Over the past few weeks, I have written about how social media can negatively impact a personal injury claim. When I discuss this with people in person, sometimes the first reaction is: “Can I just delete everything?”
The short answer: NO.
The slightly longer answer: ABSOLUTELY NOT.
The reason? A legal issue called “spoliation of evidence” that can devastate a case.
When someone has an injury claim that could turn into a lawsuit, there is a duty to preserve relevant evidence. “Relevant” is legalese for anything that makes the facts needed to prove (or disprove) your case more (or less) likely to be true.
For example: You are claiming you were in an accident on July 22, 2016. On that day, you posted pictures of your wrecked car on Facebook with the caption: “Got in an accident today when someone blew through a red light. I’m not hurt at all but the car is probably totaled.” This is relevant to proving your claim because the post shows that you were in an accident and explains your version of what happened, and the pictures show the damage to your car. However, the post is also relevant to disproving your claim because your statement that you are “not hurt at all” is evidence against any injury claim you might make later.
Another example: You are claiming you can’t sit for long periods of time or lift more than 5 lbs. regularly, but you posted about your 10-hour road trip and have tons of pictures of you lifting and carrying your larger-than-average bulldog. Again, those posts are relevant because they tend to disprove your claims.
Your instinct might be to delete these posts, but that instinct is wrong. In fact, deleting social media content that’s relevant to your claim can make things much, much worse.
I have already written about how adjusters and insurance defense attorneys will scour an injured person’s social media accounts looking for memes, photos, or posts they could use against the person. If it turns out you deleted your account or removed something you had a duty to preserve, that is spoliation of evidence. It can lead to very serious – even fatal – consequences for your lawsuit. The jury might be told it can assume the things deleted were bad for your case. Depending on the facts, the judge might even tell the jury to assume you’ve admitted something that ruins your claim. And in some circumstances, deleting information from social media could lead to staggering financial penalties being imposed on you personally. For those reasons, deleting an account or specific content will not fix the problem with harmful posts – it will only make it worse.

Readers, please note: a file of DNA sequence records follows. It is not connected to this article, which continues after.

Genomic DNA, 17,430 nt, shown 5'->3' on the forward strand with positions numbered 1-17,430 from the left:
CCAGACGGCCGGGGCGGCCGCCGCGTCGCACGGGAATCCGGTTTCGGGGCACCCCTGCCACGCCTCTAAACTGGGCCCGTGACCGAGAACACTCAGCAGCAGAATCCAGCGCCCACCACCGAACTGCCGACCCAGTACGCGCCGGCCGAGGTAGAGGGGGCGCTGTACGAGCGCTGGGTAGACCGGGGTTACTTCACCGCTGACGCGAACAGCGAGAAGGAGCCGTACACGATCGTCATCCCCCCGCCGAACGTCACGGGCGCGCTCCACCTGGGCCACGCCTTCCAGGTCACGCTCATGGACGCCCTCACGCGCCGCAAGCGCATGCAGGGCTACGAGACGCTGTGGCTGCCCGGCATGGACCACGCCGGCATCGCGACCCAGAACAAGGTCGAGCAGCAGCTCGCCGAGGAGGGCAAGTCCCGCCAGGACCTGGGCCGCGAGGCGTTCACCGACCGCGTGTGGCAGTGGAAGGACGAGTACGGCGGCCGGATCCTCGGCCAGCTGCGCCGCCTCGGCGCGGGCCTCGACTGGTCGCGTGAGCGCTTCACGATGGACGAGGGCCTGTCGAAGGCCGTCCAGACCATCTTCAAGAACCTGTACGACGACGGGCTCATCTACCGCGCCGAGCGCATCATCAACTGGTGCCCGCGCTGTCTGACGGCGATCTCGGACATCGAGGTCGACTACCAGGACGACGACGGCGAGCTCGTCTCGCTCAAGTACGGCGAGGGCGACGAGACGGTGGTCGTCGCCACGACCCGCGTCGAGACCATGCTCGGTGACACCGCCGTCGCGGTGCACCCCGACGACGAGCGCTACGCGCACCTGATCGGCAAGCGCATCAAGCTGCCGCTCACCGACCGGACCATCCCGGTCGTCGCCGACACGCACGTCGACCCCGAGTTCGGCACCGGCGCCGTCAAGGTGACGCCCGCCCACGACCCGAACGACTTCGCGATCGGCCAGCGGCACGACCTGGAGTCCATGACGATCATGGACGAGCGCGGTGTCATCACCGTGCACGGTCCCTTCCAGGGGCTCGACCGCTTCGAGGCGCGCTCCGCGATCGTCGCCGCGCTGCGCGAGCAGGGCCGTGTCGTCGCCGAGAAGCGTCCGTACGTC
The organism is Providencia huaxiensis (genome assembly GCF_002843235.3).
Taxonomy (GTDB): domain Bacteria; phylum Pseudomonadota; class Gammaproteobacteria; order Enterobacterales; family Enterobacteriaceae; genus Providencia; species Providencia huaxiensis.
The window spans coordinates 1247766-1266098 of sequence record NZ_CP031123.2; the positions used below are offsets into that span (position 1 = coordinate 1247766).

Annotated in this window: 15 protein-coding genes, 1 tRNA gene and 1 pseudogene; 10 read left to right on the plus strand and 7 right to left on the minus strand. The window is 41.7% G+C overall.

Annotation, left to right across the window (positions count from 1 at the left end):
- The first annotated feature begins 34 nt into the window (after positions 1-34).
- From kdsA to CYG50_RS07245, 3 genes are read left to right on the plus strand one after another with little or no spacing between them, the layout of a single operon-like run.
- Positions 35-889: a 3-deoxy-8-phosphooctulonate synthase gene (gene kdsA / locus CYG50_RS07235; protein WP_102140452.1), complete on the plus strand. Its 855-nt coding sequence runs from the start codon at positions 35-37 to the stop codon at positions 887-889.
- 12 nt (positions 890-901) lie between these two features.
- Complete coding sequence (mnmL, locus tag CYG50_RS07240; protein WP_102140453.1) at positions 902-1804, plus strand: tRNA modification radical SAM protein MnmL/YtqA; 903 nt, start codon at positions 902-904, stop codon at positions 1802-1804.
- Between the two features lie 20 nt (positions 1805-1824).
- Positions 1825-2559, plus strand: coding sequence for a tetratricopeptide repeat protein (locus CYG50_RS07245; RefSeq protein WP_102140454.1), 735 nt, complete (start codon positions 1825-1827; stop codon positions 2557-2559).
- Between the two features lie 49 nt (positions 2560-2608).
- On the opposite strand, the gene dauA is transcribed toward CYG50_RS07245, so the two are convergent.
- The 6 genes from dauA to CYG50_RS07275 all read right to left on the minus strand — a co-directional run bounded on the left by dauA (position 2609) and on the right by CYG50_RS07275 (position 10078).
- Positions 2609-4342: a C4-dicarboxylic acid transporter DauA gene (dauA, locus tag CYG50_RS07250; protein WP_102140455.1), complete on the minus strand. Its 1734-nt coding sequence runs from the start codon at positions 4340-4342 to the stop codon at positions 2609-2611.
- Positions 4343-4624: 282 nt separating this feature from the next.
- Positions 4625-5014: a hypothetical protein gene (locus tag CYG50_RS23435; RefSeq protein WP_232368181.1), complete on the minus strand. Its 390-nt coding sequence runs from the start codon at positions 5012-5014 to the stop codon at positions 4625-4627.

So, what can people do? Ideally, nothing would be posted online during a pending claim. But this is 2018 and injury claims can last for years at a time – that’s a long time to keep profiles open without posting anything. With that in mind, if people do decide to post online – even knowing how harmful it can be – it’s important to remain aware that anything they say online can be used against them.
Privacy settings are key in today’s world of social media. A public profile can be easily mined for everything on it. While strict privacy settings won’t completely eliminate the other side’s ability to get at someone’s posts, they will make it more difficult. People can also protect themselves by downloading a complete copy of all their Facebook content. If the injured person or his lawyers have a copy of that information, it can be used to show the relevant evidence still exists and work as a backup copy if the other side cries spoliation.
Bottom line, the potential consequences of deleting social media posts are too dangerous to risk. Although the things people put on social media might hurt the value of a claim, spoliation of evidence (the fancy word for deleting those posts) is far worse.